** Some people with less developed arm and hand muscles can't hold a pistol firmly and long enough to shoot a tight shot-group at any distance; they may need to start with a .22 Long Range pistol (much less recoil). Recoil meaning, when you fire the pistol it tends to move backward-towards you and up. i.e. a .45 caliber pistol will have much more (balance off-setting) recoil than a .22. If you're new to shooting and buying your first pistol I suggest something like a Ruger Single Six that comes with two cylinders (one .22 long range cylinder—cheaper bullets for practicing—and the second cylinder for .22 magnum rounds). Most agree that the .22 magnum bullets are a bit better for protection (measurably better stopping power) —and that they have slightly more recoil.
*** As you approach mastery in your profession you'll begin noticing the correlation between your personal integrity and results—so you'll incorporate scheduled clearings into your relationships—clearings restore and maintain your integrity. Life's unacknowledged perpetrations (the deceits and abuses you think you got away with) these incompletes serve as barriers to consistently manifesting your stated intentions (including all targets, goals, objectives, missions and conscious intentions), affecting daily outcomes for yourself and all with whom you relate. The premise: You can't be certain as to the source of, the cause of, a failure or "accident" if your mind thinks it could partly be about a deceitful withhold or an unacknowledged perpetration, perhaps a childhood lie or spousal verbal abuse, perhaps the condition you left your spouse in this morning. Arrogance is trying to achieve and sustain mastery without cleaning up ones past; such arrogance begs to be humbled. The negative karma from all perpetrations can be disappeared via communication.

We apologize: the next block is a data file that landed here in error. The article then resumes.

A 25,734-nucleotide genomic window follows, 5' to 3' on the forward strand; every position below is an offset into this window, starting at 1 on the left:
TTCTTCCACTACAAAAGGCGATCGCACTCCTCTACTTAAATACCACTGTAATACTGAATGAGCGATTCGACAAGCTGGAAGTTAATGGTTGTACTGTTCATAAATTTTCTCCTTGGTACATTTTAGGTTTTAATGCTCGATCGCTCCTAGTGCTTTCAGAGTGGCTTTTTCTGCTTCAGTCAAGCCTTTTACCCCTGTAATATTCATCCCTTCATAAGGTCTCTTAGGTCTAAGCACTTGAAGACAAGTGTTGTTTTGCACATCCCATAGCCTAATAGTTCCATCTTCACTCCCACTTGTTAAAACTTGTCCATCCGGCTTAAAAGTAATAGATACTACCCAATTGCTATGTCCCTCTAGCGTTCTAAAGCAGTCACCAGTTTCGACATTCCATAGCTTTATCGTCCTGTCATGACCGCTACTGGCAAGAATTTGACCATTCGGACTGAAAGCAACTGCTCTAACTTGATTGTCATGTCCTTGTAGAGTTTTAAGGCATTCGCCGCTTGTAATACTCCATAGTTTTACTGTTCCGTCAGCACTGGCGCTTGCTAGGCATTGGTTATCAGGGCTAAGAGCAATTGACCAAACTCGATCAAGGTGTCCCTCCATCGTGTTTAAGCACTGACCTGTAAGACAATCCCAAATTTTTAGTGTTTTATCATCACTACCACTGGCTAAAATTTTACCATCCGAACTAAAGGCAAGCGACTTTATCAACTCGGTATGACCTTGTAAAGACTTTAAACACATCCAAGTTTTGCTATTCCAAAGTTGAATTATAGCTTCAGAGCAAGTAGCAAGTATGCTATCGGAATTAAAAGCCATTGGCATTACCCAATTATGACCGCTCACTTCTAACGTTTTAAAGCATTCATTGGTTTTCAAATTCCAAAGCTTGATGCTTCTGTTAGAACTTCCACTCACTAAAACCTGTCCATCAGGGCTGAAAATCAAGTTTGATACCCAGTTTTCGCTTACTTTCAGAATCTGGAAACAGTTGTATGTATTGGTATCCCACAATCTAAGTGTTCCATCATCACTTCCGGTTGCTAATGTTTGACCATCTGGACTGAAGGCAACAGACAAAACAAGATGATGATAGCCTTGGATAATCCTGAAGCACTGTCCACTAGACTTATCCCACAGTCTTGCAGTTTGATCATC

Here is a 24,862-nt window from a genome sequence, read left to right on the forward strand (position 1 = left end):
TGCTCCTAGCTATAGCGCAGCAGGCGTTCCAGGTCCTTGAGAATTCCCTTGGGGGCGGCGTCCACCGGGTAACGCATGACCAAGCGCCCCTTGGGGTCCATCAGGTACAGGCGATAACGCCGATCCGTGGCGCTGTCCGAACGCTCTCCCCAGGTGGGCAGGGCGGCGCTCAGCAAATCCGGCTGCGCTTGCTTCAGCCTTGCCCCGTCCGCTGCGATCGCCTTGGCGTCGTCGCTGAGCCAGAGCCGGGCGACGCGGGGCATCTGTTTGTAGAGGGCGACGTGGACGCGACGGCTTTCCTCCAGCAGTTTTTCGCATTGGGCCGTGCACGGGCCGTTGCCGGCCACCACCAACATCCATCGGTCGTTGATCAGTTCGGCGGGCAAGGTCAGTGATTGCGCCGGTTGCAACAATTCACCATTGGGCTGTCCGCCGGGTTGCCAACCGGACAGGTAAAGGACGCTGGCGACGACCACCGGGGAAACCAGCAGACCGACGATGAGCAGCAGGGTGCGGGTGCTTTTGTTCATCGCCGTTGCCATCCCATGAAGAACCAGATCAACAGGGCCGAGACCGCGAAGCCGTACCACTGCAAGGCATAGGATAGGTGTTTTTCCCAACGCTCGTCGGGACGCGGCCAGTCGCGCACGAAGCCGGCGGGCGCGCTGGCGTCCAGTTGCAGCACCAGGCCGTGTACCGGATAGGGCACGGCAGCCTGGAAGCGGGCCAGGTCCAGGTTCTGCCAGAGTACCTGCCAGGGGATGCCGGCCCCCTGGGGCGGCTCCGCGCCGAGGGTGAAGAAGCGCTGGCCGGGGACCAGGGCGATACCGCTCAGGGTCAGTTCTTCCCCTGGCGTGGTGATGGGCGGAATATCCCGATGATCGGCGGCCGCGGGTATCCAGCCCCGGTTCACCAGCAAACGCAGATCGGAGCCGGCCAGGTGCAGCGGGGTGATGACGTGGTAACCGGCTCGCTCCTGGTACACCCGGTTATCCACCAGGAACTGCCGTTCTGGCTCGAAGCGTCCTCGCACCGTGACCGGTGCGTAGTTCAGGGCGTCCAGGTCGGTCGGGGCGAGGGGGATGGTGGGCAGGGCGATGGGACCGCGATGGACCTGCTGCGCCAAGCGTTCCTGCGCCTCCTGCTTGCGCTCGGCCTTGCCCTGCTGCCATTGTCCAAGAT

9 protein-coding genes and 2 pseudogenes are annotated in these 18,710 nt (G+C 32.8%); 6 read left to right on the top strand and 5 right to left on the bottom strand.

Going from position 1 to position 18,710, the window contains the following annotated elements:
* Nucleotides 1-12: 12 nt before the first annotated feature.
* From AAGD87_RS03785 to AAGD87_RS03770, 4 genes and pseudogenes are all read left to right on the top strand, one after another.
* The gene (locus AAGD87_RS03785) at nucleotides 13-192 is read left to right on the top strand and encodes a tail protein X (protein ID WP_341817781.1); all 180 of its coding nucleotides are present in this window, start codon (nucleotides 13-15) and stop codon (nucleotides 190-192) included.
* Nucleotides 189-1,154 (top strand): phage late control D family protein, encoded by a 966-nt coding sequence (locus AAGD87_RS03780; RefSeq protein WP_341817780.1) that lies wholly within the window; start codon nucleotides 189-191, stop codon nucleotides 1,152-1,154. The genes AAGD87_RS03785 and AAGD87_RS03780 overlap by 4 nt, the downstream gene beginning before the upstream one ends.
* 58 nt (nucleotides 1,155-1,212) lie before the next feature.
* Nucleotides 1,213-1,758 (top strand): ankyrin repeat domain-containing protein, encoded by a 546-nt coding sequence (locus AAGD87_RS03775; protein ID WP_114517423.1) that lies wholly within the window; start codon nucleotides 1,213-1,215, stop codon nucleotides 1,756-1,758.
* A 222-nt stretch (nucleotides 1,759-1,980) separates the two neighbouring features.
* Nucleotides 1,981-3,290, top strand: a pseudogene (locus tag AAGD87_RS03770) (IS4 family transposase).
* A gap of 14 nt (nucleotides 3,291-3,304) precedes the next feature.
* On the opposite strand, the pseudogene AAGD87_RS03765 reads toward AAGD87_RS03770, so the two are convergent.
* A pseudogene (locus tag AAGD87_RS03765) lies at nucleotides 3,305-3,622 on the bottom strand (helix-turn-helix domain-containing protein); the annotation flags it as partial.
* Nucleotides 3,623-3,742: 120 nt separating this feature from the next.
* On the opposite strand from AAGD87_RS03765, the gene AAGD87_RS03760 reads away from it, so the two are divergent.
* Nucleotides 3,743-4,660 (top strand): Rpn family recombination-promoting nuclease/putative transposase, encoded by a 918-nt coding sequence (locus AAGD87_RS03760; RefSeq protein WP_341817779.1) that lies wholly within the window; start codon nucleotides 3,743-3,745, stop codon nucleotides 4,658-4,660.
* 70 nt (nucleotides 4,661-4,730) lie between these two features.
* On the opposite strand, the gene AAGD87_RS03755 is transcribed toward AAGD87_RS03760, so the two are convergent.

**** Most everyone can imagine what it must be like to have the attacker still coming at you after the first round.
Last edited 12/30/17